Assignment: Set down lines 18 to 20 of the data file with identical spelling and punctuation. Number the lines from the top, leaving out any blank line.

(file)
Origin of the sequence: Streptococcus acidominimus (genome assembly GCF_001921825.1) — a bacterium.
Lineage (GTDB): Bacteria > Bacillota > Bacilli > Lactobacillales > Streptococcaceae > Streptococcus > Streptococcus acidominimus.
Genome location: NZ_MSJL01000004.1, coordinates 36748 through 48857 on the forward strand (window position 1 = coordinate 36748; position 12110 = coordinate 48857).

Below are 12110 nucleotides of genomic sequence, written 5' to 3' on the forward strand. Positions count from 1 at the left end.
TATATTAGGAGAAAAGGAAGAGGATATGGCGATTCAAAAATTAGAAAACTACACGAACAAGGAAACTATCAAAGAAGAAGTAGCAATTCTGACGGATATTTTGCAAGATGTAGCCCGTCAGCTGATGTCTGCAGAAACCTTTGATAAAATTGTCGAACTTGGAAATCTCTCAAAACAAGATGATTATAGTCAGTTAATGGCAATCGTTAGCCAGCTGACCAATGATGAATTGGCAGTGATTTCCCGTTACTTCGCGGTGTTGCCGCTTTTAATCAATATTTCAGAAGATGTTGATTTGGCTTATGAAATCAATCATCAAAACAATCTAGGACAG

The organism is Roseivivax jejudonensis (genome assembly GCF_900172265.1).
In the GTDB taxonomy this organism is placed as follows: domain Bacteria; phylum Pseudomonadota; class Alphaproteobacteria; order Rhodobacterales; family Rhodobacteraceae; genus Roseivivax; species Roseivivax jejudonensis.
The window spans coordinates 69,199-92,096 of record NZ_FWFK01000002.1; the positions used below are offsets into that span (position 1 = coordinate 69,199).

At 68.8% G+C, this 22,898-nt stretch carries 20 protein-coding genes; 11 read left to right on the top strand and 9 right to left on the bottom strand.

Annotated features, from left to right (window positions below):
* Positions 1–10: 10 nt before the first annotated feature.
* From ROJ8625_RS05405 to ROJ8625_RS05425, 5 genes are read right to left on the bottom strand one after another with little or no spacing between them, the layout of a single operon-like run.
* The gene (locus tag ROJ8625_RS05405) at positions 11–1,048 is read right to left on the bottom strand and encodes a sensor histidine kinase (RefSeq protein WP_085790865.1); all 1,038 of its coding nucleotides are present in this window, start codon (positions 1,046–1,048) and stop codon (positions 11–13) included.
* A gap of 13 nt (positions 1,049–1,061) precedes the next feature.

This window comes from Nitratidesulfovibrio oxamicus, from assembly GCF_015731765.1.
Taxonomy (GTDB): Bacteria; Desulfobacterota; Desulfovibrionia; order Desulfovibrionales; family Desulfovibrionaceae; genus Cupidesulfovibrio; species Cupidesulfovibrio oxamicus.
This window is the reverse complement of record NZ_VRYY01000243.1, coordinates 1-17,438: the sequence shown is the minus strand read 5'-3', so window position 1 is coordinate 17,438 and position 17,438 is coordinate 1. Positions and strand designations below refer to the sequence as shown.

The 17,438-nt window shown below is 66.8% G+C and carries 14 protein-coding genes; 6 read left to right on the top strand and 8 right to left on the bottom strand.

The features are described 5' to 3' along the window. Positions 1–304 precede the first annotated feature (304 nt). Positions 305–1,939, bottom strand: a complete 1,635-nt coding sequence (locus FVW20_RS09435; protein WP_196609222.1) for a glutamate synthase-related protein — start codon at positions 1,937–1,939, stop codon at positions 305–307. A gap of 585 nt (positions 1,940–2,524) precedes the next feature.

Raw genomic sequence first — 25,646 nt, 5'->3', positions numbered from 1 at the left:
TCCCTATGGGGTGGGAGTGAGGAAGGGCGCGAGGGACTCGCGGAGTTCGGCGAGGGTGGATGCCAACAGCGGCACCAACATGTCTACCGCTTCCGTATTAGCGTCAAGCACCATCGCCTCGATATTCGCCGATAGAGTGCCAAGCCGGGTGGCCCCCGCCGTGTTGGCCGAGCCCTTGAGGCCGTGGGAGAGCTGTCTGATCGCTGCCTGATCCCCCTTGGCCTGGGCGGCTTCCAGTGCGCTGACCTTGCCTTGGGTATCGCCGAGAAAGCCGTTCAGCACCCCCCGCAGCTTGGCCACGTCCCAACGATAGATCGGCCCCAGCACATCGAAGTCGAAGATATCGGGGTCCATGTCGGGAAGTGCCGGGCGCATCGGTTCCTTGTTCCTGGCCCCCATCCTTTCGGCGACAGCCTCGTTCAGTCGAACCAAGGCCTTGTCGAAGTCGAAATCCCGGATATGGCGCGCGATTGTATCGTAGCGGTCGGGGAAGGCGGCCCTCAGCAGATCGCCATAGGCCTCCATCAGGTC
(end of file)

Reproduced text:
The 17,438-nt window shown below is 66.8% G+C and carries 14 protein-coding genes; 6 read left to right on the top strand and 8 right to left on the bottom strand.

The features are described 5' to 3' along the window. Positions 1–304 precede the first annotated feature (304 nt). Positions 305–1,939, bottom strand: a complete 1,635-nt coding sequence (locus FVW20_RS09435; protein WP_196609222.1) for a glutamate synthase-related protein — start codon at positions 1,937–1,939, stop codon at positions 305–307. A gap of 585 nt (positions 1,940–2,524) precedes the next feature.

Raw genomic sequence first — 25,646 nt, 5'->3', positions numbered from 1 at the left: